Paul Friday: Memories of Snow on W Street & “Suicide Hill”



February this year has brought a series of small snow falls and old-time memories of my boyhood in Glover Park.

Of course, it used to snow a lot more in earlier times than it does in our warming climate now. In the early 1950s, for many years, D.C. police would come on heavy snow days and close off the 3800 block of W street at the intersections of 38th Street and 39th Street, using wooden blockades and flickering red-lensed kerosene lamps. The police left a gap in the blockade on the south side of W at 39th. I’ll tell you in a minute what that was for.

On deep snow days, kids came from all over the neighborhood. It was a safe place to sleigh—riding down the middle of W, in an era before streets were salted, on their old-fashioned wooden sleds with metal runners. I don’t know if the city did this in other D.C. locations, but this was on my block of W—unbelievable luck! And can you imag­ine the city providing this service to kids today? I wonder who thought up this wonderful idea?

Forty yards south of 39th and W, southbound 39th dead-ends at the Glover-Archbald Park—an open field where we used to enjoy playing baseball in the summers (but now has been repurposed for “visiting” dogs). There is a hill descending from the park, to the right of the steps, where we would sled down onto 39th, then turn right, through the blockade gap, to continue down the W Street hill—racing each other to the bottom. Although the starting-place hill is only about ten feet high, we kids called it “Suicide Hill”!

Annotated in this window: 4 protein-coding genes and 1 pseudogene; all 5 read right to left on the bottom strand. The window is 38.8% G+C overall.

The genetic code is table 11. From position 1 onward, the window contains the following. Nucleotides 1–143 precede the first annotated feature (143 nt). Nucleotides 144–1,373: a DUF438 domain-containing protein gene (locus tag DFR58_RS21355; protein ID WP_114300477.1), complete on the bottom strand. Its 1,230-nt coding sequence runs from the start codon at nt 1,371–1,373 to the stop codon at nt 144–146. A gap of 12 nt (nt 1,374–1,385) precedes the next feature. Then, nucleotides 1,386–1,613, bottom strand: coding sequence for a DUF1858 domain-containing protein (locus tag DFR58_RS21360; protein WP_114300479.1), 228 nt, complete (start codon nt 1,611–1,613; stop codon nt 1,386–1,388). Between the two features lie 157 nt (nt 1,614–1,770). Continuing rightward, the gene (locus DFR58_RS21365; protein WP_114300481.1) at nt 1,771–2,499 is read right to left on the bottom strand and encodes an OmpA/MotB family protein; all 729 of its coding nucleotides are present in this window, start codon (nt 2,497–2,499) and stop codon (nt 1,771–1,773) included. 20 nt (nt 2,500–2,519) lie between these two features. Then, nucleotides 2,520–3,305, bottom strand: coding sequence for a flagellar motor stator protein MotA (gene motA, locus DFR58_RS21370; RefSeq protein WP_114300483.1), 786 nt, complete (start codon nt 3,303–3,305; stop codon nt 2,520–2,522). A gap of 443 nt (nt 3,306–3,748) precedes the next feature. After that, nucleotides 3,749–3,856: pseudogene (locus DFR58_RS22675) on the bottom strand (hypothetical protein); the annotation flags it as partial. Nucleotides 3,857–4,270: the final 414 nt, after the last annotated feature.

The city also brought a 50-gallon drum, and a supply of wood to build a warming fire at the center of the 39th and W intersection. This became a gathering spot for Glover Parkers on snowy winter days, warming around the barrel fire, watching their children on their sleighs. I owned a camera as a kid, but didn’t imagine this delight would ever end—so I didn’t think to document it.

I dreamed of sleighing down the street with my pre-teen girl­friend, holding her close (can you imagine the thrill of that?), but sadly she never agreed.

One more memory: My father bought me a new sled. Presents like this, of this value, were rare in those days. On my first trip down Suicide Hill, a car suddenly emerged from the alley. I rolled off my sled to stop myself short of the car’s path, but my sled continued and was crushed by the wheels of the car. My dad tried to straighten out the sled’s runners, but thereafter my brand-new sled, now twisted, was the slowest one in Glover Park! My dad might have been a little disap­pointed that his then-expensive gift to me saw only a single pristine run down the hill.

My sister Shirley reports that we would ride the sled on our stom­achs, head first, and on the way down kids used to run alongside and pile (i.e. jump) on top of you four deep. Steering the sled was partially controlled by dragging your feet, something less than reliable. The pile-on once accelerated the sled head-on into the bumper of a parked car. Shirley reports that all survived.

Of course, we knew piling four-deep on a sled would be unstable. Could it have been that laughing, mingled bodies, spilled in the snow, of alternating girl-boy layers, was a motivation?

Each time I see the Dutch painting of winter ice skaters I am nos­talgic for the bygone Glover Park winters of old—a faded, but sweet, memory, now seemingly as distant as the Dutch ice skaters of 1608.


(Paul Friday, Glover Park Gazette, March 2021)